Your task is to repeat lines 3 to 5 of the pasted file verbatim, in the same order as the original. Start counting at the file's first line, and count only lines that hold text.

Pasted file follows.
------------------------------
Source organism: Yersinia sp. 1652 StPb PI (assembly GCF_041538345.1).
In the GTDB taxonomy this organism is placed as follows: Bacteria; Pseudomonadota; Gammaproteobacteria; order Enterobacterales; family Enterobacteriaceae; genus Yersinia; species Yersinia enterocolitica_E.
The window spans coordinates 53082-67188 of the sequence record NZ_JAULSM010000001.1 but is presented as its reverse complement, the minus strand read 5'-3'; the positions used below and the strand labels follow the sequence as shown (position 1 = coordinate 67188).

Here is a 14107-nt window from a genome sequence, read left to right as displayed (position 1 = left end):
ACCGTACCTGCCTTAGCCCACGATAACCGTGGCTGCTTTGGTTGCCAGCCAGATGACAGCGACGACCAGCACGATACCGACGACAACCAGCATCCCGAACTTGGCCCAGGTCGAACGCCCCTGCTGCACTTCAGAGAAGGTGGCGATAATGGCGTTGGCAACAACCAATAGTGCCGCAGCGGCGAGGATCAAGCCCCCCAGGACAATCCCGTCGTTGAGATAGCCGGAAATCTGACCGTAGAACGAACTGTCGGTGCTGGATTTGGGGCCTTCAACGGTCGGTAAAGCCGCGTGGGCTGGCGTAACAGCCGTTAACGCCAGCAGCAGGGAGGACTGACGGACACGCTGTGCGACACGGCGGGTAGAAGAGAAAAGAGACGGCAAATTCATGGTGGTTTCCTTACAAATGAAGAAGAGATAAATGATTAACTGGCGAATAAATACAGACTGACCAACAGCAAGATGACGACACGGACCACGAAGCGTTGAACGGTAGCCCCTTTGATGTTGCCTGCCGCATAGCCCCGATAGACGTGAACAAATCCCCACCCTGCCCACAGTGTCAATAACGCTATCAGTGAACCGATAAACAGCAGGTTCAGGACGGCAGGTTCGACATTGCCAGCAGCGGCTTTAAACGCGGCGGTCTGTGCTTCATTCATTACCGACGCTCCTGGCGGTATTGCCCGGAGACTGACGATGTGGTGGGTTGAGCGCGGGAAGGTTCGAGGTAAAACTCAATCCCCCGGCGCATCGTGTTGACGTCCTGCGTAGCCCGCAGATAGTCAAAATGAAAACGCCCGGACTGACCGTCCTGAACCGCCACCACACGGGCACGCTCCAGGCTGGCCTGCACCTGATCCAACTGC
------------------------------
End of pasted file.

The window spans coordinates 53082-67188 of the sequence record NZ_JAULSM010000001.1 but is presented as its reverse complement, the minus strand read 5'-3'; the positions used below and the strand labels follow the sequence as shown (position 1 = coordinate 67188).

Here is a 14107-nt window from a genome sequence, read left to right as displayed (position 1 = left end):
ACCGTACCTGCCTTAGCCCACGATAACCGTGGCTGCTTTGGTTGCCAGCCAGATGACAGCGACGACCAGCACGATACCGACGACAACCAGCATCCCGAACTTGGCCCAGGTCGAACGCCCCTGCTGCACTTCAGAGAAGGTGGCGATAATGGCGTTGGCAACAACCAATAGTGCCGCAGCGGCGAGGATCAAGCCCCCCAGGACAATCCCGTCGTTGAGATAGCCGGAAATCTGACCGTAGAACGAACTGTCGGTGCTGGATTTGGGGCCTTCAACGGTCGGTAAAGCCGCGTGGGCTGGCGTAACAGCCGTTAACGCCAGCAGCAGGGAGGACTGACGGACACGCTGTGCGACACGGCGGGTAGAAGAGAAAAGAGACGGCAAATTCATGGTGGTTTCCTTACAAATGAAGAAGAGATAAATGATTAACTGGCGAATAAATACAGACTGACCAACAGCAAGATGACGACACGGACCACGAAGCGTTGAACGGTAGCCCCTTTGATGTTGCCTGCCGCATAGCCCCGATAGACGTGAACAAATCCCCACCCTGCCCACAGTGTCAATAACGCTATCAGTGAACCGATAAACAGCAGGTTCAGGACGGCAGGTTCGACATTGCCAGCAGCGGCTTTAAACGCGGCGGTCTGTGCTTCATTCATTACCGACGCTCCTGGCGGTATTGCCCGGAGACTGACGATGTGGTGGGTTGAGCGCGGGAAGGTTCGAGGTAAAACTCAATCCCCCGGCGCATCGTGTTGACGTCCTGCGTAGCCCGCAGATAGTCAAAATGAAAACGCCCGGACTGACCGTCCTGAACCGCCACCACACGGGCACGCTCCAGGCTGGCCTGCACCTGATCCAACTGC